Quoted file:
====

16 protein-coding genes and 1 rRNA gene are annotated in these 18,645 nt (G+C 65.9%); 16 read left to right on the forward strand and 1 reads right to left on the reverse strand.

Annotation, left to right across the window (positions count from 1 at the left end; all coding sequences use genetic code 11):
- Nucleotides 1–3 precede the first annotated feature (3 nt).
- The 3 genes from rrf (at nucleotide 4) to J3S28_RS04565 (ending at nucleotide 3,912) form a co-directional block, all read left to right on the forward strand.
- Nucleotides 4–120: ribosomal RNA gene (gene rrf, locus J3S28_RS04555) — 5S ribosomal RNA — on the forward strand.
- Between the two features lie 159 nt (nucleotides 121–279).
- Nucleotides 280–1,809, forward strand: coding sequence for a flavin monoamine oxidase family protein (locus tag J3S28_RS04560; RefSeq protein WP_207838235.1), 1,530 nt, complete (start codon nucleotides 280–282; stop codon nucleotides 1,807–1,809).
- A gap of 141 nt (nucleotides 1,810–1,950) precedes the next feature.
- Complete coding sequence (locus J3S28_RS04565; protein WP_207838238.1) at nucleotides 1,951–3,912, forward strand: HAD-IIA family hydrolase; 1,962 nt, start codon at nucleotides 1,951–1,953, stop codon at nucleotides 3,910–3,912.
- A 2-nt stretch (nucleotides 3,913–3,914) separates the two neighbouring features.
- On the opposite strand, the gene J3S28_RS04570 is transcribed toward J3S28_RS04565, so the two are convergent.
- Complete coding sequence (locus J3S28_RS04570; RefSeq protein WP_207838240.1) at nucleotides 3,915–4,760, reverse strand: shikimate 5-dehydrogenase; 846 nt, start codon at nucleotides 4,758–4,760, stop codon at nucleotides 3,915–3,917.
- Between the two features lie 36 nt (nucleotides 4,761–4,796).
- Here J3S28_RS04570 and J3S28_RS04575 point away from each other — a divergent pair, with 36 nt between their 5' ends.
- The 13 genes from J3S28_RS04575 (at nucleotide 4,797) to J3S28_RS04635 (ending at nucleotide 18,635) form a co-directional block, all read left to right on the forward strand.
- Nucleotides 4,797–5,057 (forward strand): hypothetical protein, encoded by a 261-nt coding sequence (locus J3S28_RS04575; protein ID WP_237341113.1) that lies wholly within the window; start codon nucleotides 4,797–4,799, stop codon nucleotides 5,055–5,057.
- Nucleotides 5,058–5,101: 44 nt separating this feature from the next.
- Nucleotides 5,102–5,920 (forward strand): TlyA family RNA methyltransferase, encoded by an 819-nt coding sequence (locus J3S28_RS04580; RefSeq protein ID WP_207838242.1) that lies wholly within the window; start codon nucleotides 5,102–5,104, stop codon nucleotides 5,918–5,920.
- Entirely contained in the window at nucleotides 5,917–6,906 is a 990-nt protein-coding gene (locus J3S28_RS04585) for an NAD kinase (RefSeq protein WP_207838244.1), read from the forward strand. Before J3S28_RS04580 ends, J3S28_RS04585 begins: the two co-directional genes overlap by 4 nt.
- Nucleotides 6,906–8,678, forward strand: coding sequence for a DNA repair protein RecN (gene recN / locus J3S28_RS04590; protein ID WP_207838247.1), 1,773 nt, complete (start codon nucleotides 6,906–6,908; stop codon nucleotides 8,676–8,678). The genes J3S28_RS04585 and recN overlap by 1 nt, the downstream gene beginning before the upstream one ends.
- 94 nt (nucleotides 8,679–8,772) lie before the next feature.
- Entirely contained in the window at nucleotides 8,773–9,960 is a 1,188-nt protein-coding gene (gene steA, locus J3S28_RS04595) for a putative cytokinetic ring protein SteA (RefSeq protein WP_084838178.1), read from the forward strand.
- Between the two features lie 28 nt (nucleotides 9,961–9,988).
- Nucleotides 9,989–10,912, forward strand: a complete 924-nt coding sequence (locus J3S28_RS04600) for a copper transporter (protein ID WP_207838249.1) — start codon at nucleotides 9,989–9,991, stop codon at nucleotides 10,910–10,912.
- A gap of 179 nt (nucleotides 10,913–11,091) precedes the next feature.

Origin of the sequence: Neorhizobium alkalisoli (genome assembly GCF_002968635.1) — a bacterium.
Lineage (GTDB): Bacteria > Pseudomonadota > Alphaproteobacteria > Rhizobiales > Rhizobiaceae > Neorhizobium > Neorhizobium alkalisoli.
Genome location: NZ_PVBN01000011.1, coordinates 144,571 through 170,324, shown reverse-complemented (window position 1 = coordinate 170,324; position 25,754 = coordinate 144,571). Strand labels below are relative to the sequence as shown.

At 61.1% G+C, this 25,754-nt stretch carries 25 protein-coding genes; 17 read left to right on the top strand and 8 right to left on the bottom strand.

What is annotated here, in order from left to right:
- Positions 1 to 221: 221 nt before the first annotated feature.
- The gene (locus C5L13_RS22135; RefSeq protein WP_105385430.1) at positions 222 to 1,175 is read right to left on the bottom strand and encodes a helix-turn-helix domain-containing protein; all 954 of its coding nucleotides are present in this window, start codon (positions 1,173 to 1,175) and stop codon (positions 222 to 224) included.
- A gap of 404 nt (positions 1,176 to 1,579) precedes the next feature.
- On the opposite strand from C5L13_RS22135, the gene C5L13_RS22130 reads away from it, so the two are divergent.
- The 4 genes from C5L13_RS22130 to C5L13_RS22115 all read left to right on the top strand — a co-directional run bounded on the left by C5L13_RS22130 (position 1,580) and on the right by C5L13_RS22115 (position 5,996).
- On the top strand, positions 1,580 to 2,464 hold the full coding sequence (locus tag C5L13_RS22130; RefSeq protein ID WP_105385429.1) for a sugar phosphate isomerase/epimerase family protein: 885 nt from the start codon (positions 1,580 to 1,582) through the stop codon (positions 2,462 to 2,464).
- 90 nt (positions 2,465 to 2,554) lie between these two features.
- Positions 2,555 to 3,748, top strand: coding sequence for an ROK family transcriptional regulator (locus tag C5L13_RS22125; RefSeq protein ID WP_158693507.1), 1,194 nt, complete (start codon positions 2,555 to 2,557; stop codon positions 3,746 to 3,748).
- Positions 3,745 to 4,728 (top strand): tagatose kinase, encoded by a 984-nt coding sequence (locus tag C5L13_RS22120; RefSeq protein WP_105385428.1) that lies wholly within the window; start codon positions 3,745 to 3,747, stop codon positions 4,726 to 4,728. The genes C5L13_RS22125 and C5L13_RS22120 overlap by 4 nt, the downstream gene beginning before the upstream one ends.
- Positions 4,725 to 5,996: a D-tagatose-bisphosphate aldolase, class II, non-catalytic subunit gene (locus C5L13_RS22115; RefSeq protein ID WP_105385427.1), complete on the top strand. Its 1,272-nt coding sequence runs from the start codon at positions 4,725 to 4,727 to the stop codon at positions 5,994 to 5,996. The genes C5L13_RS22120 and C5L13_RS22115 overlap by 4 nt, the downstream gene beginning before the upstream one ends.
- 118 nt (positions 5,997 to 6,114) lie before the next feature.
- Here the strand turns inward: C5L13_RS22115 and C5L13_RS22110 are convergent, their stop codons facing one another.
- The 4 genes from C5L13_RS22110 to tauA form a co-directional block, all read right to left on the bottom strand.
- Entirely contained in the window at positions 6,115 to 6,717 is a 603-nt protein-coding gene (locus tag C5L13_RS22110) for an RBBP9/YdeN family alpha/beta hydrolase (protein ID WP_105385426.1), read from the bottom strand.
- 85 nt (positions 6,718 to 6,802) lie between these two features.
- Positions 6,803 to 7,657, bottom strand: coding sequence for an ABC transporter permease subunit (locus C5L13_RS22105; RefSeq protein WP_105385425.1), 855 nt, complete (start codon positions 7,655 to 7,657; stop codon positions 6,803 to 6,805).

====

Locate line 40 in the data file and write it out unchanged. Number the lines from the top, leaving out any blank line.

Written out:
- Positions 4,725 to 5,996: a D-tagatose-bisphosphate aldolase, class II, non-catalytic subunit gene (locus C5L13_RS22115; RefSeq protein ID WP_105385427.1), complete on the top strand. Its 1,272-nt coding sequence runs from the start codon at positions 4,725 to 4,727 to the stop codon at positions 5,994 to 5,996. The genes C5L13_RS22120 and C5L13_RS22115 overlap by 4 nt, the downstream gene beginning before the upstream one ends.